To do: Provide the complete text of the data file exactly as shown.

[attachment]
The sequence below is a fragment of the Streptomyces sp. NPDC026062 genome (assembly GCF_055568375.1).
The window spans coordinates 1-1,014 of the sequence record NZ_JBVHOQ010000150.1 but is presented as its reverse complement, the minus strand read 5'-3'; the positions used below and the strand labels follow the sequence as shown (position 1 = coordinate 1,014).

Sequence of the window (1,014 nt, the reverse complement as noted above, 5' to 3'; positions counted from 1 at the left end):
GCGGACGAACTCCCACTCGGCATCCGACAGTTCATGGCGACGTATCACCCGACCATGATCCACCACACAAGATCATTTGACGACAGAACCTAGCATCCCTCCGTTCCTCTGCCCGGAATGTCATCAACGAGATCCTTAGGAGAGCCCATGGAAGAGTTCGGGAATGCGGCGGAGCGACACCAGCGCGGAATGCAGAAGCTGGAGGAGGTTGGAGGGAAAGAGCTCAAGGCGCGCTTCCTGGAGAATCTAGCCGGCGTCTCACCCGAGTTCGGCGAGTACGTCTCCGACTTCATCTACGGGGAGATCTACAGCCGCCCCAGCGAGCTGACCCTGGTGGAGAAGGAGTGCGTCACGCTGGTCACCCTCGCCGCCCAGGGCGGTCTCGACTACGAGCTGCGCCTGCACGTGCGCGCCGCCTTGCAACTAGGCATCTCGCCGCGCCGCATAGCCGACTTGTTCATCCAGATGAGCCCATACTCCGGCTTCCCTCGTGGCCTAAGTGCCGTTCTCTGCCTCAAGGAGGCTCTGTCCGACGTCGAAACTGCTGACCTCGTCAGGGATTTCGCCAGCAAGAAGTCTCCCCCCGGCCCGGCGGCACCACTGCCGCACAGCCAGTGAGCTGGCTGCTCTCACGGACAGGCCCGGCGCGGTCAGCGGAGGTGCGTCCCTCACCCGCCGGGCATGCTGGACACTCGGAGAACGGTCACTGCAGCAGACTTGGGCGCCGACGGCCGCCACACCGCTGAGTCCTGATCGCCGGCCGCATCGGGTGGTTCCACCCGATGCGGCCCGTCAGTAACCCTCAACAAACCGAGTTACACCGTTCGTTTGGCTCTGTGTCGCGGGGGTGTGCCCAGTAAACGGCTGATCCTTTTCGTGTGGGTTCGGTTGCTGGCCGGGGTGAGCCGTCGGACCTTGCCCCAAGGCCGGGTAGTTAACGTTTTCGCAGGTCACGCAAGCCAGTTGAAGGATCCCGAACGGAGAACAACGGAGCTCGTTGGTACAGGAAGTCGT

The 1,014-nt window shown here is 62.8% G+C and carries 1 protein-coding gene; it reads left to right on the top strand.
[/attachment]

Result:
The sequence below is a fragment of the Streptomyces sp. NPDC026062 genome (assembly GCF_055568375.1).
The window spans coordinates 1-1,014 of the sequence record NZ_JBVHOQ010000150.1 but is presented as its reverse complement, the minus strand read 5'-3'; the positions used below and the strand labels follow the sequence as shown (position 1 = coordinate 1,014).

Sequence of the window (1,014 nt, the reverse complement as noted above, 5' to 3'; positions counted from 1 at the left end):
GCGGACGAACTCCCACTCGGCATCCGACAGTTCATGGCGACGTATCACCCGACCATGATCCACCACACAAGATCATTTGACGACAGAACCTAGCATCCCTCCGTTCCTCTGCCCGGAATGTCATCAACGAGATCCTTAGGAGAGCCCATGGAAGAGTTCGGGAATGCGGCGGAGCGACACCAGCGCGGAATGCAGAAGCTGGAGGAGGTTGGAGGGAAAGAGCTCAAGGCGCGCTTCCTGGAGAATCTAGCCGGCGTCTCACCCGAGTTCGGCGAGTACGTCTCCGACTTCATCTACGGGGAGATCTACAGCCGCCCCAGCGAGCTGACCCTGGTGGAGAAGGAGTGCGTCACGCTGGTCACCCTCGCCGCCCAGGGCGGTCTCGACTACGAGCTGCGCCTGCACGTGCGCGCCGCCTTGCAACTAGGCATCTCGCCGCGCCGCATAGCCGACTTGTTCATCCAGATGAGCCCATACTCCGGCTTCCCTCGTGGCCTAAGTGCCGTTCTCTGCCTCAAGGAGGCTCTGTCCGACGTCGAAACTGCTGACCTCGTCAGGGATTTCGCCAGCAAGAAGTCTCCCCCCGGCCCGGCGGCACCACTGCCGCACAGCCAGTGAGCTGGCTGCTCTCACGGACAGGCCCGGCGCGGTCAGCGGAGGTGCGTCCCTCACCCGCCGGGCATGCTGGACACTCGGAGAACGGTCACTGCAGCAGACTTGGGCGCCGACGGCCGCCACACCGCTGAGTCCTGATCGCCGGCCGCATCGGGTGGTTCCACCCGATGCGGCCCGTCAGTAACCCTCAACAAACCGAGTTACACCGTTCGTTTGGCTCTGTGTCGCGGGGGTGTGCCCAGTAAACGGCTGATCCTTTTCGTGTGGGTTCGGTTGCTGGCCGGGGTGAGCCGTCGGACCTTGCCCCAAGGCCGGGTAGTTAACGTTTTCGCAGGTCACGCAAGCCAGTTGAAGGATCCCGAACGGAGAACAACGGAGCTCGTTGGTACAGGAAGTCGT

The 1,014-nt window shown here is 62.8% G+C and carries 1 protein-coding gene; it reads left to right on the top strand.